Culture City: The Arts and Everyday Life in New York

The consolidation of a municipal cultural policy in New York since the 1950s has shifted the debate about the role of the arts in the city from architecture and buildings to the outdoor environment; from established institutions to activities on the streets and subways; and from a time-bound rehearsed performance to the spectacles of the everyday. If Lincoln Center came to embody the importance of the arts in New York in this era, so too did Jane Jacobs’ “sidewalk ballet” and the common belief that the city’s most compelling attribute was its “theater of the streets.” This book explores how the arts became embedded in structure, policy, economy, streets, habits, schools, subways—and what it means to be a New Yorker.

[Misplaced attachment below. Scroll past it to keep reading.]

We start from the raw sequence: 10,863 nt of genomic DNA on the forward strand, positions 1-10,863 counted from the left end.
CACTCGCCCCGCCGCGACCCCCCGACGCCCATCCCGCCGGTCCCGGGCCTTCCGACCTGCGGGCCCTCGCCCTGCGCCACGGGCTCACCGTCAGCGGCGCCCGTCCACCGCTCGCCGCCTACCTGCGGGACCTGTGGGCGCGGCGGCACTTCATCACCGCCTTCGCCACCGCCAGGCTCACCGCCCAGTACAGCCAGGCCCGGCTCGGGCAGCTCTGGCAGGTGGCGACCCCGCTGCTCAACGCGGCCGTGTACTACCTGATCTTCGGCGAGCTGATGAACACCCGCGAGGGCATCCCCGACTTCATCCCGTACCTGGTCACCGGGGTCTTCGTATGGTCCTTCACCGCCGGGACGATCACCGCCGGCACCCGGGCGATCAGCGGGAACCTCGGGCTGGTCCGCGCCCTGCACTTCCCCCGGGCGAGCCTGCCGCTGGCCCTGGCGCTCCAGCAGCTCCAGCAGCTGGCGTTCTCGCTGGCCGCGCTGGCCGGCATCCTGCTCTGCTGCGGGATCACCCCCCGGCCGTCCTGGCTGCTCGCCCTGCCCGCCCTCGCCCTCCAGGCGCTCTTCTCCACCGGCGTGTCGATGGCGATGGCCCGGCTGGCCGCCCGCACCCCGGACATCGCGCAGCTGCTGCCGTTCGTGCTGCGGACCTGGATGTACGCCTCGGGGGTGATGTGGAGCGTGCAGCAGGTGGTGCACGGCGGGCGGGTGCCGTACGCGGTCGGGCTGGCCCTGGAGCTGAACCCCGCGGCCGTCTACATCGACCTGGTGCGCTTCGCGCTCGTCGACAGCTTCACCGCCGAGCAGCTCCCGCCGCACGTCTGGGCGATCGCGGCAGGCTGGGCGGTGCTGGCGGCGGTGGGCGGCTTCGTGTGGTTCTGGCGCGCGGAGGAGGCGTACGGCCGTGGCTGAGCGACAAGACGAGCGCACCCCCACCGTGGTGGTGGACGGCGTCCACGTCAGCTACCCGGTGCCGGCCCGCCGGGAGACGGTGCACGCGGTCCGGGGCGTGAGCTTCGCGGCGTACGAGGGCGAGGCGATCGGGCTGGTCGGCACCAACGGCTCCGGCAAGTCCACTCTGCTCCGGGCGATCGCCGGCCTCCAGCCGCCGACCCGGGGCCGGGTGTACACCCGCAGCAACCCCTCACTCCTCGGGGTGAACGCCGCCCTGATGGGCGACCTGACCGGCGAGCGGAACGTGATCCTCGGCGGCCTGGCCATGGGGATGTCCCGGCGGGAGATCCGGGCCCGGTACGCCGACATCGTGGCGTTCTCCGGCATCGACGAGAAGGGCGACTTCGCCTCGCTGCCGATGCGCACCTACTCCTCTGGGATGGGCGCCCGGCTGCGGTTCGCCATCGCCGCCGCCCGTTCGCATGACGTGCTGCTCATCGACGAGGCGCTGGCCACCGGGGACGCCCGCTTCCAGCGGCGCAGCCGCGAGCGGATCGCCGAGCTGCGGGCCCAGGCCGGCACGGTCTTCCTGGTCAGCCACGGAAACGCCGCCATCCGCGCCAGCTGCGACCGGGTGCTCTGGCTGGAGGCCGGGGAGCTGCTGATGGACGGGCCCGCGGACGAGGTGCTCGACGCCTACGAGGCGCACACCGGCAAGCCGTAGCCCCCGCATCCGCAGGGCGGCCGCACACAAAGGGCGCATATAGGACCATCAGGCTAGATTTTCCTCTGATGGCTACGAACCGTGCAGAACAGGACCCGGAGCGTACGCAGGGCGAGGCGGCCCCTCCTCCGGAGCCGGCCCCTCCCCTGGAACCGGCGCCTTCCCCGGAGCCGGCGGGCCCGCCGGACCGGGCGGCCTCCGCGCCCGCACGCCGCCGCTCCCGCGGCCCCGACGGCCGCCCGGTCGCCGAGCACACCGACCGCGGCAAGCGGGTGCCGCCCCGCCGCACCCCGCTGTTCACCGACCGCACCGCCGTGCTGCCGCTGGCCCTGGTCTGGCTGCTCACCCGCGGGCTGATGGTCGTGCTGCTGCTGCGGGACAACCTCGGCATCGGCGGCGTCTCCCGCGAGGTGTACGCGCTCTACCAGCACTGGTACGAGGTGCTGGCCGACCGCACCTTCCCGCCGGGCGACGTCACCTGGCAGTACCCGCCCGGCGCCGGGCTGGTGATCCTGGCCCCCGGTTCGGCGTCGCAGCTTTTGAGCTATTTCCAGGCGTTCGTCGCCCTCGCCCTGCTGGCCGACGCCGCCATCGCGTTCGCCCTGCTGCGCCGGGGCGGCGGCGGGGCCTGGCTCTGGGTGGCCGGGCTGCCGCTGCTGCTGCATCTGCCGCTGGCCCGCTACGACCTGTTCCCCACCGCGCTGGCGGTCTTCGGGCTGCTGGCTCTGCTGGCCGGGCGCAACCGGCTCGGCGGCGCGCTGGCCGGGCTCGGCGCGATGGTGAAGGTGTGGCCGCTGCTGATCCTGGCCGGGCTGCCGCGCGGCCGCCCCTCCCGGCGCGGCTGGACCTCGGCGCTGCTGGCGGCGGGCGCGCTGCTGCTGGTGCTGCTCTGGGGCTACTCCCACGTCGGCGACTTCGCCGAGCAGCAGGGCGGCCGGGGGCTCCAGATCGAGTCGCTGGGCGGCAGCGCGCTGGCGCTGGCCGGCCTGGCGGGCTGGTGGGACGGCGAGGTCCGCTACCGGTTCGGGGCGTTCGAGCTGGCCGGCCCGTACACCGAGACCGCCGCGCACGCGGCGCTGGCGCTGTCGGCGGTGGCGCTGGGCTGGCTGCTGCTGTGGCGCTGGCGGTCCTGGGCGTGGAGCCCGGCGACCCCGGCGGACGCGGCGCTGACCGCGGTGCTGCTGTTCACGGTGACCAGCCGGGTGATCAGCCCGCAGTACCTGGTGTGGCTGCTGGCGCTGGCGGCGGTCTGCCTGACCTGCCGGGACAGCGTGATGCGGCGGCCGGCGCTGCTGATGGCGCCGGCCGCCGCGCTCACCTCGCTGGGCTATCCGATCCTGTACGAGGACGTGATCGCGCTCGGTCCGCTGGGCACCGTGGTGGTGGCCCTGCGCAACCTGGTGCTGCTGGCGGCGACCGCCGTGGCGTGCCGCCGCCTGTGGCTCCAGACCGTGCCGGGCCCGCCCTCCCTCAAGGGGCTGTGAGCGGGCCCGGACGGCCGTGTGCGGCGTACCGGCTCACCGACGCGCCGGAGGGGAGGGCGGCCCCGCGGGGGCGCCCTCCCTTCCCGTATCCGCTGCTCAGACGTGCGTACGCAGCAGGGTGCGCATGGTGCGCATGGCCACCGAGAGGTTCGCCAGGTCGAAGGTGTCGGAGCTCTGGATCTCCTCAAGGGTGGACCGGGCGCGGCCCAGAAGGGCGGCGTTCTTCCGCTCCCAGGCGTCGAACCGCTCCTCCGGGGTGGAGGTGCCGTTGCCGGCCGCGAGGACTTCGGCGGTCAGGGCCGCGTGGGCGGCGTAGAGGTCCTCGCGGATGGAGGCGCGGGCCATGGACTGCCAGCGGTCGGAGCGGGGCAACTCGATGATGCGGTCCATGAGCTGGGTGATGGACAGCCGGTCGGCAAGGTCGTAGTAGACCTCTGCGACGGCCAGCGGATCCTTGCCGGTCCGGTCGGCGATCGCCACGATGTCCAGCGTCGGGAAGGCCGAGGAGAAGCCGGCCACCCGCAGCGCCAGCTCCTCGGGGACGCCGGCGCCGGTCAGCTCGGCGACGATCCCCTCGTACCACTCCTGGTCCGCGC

In progress; photo “Hamlet,” 1964, Central Park (NYPL)